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By Francesca Casalini and Stefania Di Stefano on 15 Mar, 2018 | From the channel/s: Diplomacy, Internet Governance

Microsoft has acknowledged that ‘the world needs new international rules to protect the public from nation state threats in cyberspace, and that ‘in short, the world needs a Digital Geneva Convention’.

By Francesca Casalini and Stefania Di Stefano on 13 Mar, 2018 | From the channel/s: Diplomacy, Internet Governance

As fast as digital technologies have developed, means have been found to exploit their vulnerabilities. Accordingly, states have found a new ground for geopolitical meddling in cyberspace. Whereas legislative measures for addressing cyber-criminality were developed quickly, the willingness of states to engage in discussions on how to regulate their own behaviour in cyberspace has been less forceful.

By Manyi Arrey Orok-Tambe on 22 Feb, 2018 | From the channel/s: Internet Governance

As Internet governance (IG) grows increasingly important on international agendas, institutional coordination of the multistakeholder process is emerging as an important factor for successful IG outcomes.

By on 24 Jan, 2018 | From the channel/s:

What is diplomacy? Who is a diplomat? And what is it that diplomats do? The answers to these questions will always be contingent. We can only ever give them from the vantage point of a particular place and time. We tend to forget this when we debate these questions. We also tend to forget that things could be otherwise and that by raising these questions we not only debate what is but also have a chance to rethink how things could or even should be.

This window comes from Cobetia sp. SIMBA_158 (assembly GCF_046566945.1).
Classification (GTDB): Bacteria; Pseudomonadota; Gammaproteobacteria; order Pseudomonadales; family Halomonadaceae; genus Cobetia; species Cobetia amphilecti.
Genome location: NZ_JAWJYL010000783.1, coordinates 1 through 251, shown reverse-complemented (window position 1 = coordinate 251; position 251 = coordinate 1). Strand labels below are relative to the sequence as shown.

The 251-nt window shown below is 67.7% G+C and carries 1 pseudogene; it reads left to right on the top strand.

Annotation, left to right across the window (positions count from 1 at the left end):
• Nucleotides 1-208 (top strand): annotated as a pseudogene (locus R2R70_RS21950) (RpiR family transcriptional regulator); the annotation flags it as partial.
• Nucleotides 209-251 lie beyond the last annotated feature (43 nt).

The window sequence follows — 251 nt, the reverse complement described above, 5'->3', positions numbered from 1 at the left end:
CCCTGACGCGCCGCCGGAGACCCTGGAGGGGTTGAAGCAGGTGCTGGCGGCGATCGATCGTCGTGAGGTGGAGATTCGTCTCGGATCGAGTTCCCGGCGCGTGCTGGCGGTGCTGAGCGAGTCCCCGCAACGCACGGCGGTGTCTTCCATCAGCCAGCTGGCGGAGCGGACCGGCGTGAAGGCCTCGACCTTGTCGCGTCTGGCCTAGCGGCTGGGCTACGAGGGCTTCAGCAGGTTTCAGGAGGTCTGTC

By Philip Conway on 22 Jan, 2018 | From the channel/s: Diplomacy

I am a little late to this particular party; however, in the middle of last year, a very interesting debate broke out between the blogs of Shaun Riordan, Katharina Hone and others on the subject of ‘new’ diplomacies. Does the proliferation of new ‘kinds’ of (or prefixes for) diplomacy serve an intellectual, analytical purpose, or is it just another case of academics hankering after scholarly turf?

By Grace Mutung'u on 16 Jan, 2018 | From the channel/s: Diplo Blog, Diplomacy

Many issues in Internet governance are discussed on both the global and regional levels. For example, the Internet Corporation for Assigned Names and Numbers (ICANN) makes policy on domain names, while the Internet Governance Forum (IGF) discusses a wide range of infrastructural, economic and cultural issues about the Internet.

By Félix Blanc and Florence Poznanski on 08 Jan, 2018 | From the channel/s: Data Reflections, Diplomacy, E-Diplomacy

Brazil is about to welcome a new submarine cable linking Latin America to Europe: ELLALINK. In addition to strengthening digital inclusion on the continent and reducing access costs, ELLALINK may offer an innovative model of governance that will protect Internet global infrastructures as common goods, thanks to the allocation of indefeasible access rights to non-commercial backbone providers.

By Michal Brichta on 02 Jan, 2018 | From the channel/s: Diplomacy, E-Diplomacy

The purpose of this blog is to give a new impulse to the discussion on the role of private business in today’s public diplomacy and to open the question on what exactly private public diplomacy means, and whether it should exist as a concept. If there is such a thing as private public diplomacy, what exactly does it imply? Can we simply describe it as the involvement of private businesses in the process of building and maintaining a country’s (city’s, region’s) image abroad, or in the process of advocating for an internationally important cause such as climate change or human rights?

By Ryan Gener on 20 Nov, 2017 | From the channel/s: Data Reflections, Internet Governance

For many countries, the specific locus of citizen and other data for jurisdictional purposes is the data’s actual location. However, jurisdiction should be framed from a data processing and transfer perspective, and multilateral trade rules may serve as a guide to this approach. In the cloud computing age, data should generally be free from any geographic restrictions, save for certain exceptions involving national security, economic development and citizen identification.

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